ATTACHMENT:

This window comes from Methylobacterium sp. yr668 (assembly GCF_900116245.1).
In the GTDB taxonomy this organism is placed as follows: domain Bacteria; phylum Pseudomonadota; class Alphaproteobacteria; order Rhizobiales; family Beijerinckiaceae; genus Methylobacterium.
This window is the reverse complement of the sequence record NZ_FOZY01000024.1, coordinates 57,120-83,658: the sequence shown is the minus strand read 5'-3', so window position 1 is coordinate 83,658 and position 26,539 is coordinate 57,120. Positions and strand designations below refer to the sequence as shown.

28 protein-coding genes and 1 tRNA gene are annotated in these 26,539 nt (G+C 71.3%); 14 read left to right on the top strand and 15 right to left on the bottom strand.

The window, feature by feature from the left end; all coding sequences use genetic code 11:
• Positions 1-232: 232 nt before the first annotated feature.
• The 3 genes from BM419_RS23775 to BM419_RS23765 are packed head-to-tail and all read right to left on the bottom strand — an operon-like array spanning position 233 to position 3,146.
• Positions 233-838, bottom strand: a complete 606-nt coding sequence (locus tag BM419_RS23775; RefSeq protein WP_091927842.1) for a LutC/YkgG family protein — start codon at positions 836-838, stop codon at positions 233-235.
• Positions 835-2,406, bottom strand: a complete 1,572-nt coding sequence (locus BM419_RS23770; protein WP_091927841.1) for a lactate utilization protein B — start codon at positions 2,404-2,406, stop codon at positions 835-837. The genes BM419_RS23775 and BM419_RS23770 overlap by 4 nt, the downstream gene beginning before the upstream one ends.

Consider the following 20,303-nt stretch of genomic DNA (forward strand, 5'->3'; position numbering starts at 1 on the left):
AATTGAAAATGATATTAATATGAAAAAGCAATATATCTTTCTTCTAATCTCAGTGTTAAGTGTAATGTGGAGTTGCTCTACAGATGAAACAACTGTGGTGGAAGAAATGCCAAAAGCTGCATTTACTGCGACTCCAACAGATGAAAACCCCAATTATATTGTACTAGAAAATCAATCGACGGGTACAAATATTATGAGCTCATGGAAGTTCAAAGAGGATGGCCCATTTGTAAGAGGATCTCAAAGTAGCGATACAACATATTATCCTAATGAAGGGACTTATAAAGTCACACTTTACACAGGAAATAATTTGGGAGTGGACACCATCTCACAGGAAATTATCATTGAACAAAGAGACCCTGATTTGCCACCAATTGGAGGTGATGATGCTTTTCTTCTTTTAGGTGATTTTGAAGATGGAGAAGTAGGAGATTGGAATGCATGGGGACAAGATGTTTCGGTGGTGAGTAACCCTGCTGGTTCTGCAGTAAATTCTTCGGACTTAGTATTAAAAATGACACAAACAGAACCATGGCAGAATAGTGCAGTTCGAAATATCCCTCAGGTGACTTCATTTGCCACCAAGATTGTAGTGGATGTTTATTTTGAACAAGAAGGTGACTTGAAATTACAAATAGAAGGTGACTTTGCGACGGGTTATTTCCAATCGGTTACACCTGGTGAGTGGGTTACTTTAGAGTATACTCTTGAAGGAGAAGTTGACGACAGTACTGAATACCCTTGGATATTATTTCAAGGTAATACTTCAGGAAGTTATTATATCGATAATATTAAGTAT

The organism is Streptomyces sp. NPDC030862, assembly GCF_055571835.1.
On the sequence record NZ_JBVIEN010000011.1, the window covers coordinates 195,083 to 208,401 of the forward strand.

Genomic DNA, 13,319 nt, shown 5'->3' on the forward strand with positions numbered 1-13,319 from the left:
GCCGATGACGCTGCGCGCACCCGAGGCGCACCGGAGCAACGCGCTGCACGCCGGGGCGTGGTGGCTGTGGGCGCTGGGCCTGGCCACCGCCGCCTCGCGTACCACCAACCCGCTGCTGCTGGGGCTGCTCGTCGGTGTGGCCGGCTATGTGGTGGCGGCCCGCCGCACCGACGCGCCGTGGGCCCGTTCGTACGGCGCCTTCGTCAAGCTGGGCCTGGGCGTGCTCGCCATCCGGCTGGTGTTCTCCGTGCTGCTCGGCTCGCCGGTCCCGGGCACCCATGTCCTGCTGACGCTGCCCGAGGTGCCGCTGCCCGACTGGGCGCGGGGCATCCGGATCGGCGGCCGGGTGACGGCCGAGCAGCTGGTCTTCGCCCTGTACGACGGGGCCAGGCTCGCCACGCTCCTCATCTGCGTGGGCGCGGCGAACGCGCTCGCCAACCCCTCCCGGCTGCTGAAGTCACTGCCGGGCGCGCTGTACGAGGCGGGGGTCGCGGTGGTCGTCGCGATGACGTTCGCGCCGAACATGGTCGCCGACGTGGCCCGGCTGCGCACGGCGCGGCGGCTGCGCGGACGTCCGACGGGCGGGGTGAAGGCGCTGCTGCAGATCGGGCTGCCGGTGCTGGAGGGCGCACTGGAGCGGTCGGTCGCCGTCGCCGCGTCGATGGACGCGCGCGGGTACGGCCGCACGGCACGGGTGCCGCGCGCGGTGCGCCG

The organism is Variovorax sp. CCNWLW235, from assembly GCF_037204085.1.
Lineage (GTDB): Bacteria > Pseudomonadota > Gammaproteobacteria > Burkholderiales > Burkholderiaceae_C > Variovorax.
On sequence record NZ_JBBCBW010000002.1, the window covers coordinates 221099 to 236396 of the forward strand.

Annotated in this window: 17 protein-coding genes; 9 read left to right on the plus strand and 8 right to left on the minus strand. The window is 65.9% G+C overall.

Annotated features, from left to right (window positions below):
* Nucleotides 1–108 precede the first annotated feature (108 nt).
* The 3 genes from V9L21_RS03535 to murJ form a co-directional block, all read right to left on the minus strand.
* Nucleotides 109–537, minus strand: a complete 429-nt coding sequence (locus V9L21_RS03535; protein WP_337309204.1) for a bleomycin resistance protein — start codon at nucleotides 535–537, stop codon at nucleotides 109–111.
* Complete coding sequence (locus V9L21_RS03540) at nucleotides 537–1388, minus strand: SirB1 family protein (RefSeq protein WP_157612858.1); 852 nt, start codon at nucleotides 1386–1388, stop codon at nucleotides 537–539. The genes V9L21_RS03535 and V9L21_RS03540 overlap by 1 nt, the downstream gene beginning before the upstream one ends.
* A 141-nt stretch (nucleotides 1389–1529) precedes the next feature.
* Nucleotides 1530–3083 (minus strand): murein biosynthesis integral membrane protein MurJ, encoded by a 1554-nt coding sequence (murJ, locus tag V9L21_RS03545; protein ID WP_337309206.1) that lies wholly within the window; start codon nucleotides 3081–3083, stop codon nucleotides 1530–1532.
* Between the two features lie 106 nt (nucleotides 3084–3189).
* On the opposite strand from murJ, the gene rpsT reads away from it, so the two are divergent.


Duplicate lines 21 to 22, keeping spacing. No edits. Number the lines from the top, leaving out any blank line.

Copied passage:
* Nucleotides 1–108 precede the first annotated feature (108 nt).
* The 3 genes from V9L21_RS03535 to murJ form a co-directional block, all read right to left on the minus strand.